HAPPY: I’m always looking for an excuse to talk about one band, and that’s my favourite band of all time, Electric Light Orchestra.

LUKE: Oh really? Sick!

HAPPY: When it comes to vocal harmonies, nobody can touch Jeff Lynne.

LUKE: Oh yeah, absolutely.

HAPPY: With that old-school style of songwriting, do you feel it’s an approach to songwriting that gets overlooked these days?

LUKE: I think so. I think that right now we’re living in an age where there’s a lot of music being made in an Ableton session. There’s a lot of music being made electronically, with soft synths and programming… and I think that’s great, I’m all for it. It’s a method we’ve used previously. But I think that those classic albums, made by people like ELO, you can kind of hear that the songs have been written from start to finish. There’s a purity in them. And I think that’s what we aspired to do on this record. Recording them live as a band, which we’d never done before, also helped that. But yeah, I think that in this day and age, it’s becoming something that’s not as common. Not that we’re against that, but one thing I love about those old records is that you can hear the purity.

HAPPY: So that process of writing a song from start to finish before taking it to the studio… that was something new you brought to this record?

LUKE: Uhh, yeah, that’s a good question. I don’t think it was necessarily new. There have been songs we’ve written that way previously, but pretty much the whole album was written like that. So that was new—the fact the we endeavoured to go out and do that. That was definitely a new approach for us. And it was great, because by actually learning to play those songs as a band before recording, it meant that the songs were opened up to all sorts of new possibilities. So that was really exciting.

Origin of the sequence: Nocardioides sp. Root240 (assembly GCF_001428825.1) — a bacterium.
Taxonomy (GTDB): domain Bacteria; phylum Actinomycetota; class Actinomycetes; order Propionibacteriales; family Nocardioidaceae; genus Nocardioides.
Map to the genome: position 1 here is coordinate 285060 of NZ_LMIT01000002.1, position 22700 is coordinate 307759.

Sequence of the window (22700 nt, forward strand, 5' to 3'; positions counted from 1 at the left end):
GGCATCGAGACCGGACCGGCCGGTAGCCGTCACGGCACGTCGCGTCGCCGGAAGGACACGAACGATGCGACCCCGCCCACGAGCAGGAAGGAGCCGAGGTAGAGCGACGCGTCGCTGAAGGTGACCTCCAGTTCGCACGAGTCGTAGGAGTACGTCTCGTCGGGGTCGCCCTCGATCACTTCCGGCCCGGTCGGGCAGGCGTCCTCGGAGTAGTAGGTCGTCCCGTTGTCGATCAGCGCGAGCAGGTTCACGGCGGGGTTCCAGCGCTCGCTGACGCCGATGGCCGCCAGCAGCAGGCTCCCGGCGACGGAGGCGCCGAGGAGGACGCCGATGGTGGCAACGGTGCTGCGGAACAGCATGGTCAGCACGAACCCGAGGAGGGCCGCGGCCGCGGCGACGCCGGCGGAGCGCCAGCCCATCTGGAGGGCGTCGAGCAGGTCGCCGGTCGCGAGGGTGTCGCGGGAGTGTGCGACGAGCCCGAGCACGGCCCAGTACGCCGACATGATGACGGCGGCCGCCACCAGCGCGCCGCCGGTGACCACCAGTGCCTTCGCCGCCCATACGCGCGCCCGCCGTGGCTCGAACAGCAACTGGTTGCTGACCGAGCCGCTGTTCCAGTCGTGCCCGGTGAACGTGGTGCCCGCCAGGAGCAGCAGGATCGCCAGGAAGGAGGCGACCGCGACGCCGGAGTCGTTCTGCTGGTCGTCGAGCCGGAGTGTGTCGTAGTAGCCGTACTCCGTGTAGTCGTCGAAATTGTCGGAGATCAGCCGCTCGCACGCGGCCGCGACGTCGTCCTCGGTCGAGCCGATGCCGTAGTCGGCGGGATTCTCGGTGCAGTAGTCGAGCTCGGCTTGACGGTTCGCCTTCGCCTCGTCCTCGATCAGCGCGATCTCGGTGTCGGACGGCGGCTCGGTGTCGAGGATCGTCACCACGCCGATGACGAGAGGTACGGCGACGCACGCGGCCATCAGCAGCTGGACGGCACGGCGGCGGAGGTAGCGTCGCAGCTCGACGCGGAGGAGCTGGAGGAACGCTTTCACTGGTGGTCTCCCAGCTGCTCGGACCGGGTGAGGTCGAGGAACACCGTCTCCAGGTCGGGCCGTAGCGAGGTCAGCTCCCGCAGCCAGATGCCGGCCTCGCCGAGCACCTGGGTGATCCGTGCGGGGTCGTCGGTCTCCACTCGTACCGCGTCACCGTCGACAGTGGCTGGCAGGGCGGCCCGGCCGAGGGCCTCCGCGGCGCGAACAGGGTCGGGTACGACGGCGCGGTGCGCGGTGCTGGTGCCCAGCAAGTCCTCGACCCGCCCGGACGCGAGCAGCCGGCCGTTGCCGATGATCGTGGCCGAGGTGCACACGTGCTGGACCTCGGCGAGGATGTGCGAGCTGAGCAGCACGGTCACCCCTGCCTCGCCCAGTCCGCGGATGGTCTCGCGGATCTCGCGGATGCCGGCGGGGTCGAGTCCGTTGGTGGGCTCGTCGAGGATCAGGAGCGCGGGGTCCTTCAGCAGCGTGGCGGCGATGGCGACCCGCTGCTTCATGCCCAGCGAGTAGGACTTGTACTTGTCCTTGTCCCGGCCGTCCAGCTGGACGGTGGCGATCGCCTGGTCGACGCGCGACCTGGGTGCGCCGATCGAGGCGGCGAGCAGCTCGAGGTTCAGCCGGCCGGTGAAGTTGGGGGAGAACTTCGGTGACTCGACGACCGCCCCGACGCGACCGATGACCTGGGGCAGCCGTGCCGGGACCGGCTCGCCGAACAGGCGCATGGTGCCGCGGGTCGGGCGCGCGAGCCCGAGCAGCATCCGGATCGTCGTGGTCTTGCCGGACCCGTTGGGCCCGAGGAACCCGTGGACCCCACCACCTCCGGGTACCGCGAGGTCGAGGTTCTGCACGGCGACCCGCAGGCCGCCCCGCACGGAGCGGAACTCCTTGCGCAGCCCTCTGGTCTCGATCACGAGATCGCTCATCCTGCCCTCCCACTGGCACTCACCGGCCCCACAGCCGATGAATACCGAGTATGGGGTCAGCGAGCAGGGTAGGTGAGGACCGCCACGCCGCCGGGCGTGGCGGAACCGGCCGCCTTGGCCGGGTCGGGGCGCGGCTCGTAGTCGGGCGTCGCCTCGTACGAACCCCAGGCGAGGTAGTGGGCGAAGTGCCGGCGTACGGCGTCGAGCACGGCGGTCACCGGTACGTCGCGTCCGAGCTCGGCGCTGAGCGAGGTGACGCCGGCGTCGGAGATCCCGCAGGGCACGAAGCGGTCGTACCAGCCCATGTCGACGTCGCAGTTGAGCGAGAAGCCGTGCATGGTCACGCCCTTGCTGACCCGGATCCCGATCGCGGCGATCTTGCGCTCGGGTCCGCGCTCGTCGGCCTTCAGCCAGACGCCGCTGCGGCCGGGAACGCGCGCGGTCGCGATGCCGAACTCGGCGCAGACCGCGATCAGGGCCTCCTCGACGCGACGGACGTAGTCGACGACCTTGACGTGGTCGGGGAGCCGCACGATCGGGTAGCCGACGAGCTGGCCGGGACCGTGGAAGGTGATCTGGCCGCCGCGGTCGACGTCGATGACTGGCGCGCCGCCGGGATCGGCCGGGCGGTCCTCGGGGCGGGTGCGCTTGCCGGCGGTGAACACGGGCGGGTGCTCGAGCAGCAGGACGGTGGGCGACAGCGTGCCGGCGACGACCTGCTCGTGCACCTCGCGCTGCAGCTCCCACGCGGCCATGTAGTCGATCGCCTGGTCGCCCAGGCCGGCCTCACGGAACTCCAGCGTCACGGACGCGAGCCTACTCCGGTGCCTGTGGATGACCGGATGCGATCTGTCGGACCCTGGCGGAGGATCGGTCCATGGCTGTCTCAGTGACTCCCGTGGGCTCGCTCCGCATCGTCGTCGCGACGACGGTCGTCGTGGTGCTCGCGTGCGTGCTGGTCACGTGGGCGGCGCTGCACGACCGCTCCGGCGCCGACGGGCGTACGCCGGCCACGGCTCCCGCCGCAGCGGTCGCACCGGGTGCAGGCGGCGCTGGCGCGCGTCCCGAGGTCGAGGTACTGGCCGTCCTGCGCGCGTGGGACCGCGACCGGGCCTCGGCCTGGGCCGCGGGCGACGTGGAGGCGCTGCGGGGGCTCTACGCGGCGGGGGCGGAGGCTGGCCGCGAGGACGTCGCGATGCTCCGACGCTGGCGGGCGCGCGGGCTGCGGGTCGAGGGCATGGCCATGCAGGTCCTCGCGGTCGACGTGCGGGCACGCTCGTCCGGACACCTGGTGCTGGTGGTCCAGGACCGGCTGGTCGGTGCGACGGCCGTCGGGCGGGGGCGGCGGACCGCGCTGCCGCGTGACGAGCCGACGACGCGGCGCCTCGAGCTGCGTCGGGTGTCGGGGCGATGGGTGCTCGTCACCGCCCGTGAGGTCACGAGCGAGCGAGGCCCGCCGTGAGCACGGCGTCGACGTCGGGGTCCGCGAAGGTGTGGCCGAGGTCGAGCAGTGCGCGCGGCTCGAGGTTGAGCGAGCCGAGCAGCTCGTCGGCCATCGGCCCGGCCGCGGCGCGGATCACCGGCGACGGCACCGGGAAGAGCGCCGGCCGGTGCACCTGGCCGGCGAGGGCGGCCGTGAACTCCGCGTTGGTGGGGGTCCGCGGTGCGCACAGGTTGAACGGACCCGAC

HAPPY: I remember when you released Landmine… for me at least, it was a big “holy shit” moment.

LUKE: Oh cool.

HAPPY: It felt like a really big change in direction. Was it intentional to have that really bold moment, where you signposted this new sound?

LUKE: Yeah I think so. Because the album is so sonically different to what we’ve done before, we had to make that statement. We had to get everyone clued up so we could make that transition.

HAPPY: When an album’s been in the cooker for three years, what does it feel like at this point in time, when you’re about to drop it?

LUKE: It’s really scary, yeah. Because you get so close to it, and you develop such a relationship with the songs. So you begin to worry. Because you’ve gotten so close to it, you worry that it might actually be rubbish. So yeah, that is scary. When you’re writing, I feel like you lose objectivity so quickly. You can lose objectivity on a song within the first six hours of working on it. Because you fall in love with something so quickly, and you fall too far into it. It’s something I’ve always battled with, losing that objectivity. I guess that’s the same with every music maker. But we’re all really happy with the record, so no matter what happens, we’re going to hold it dear to us.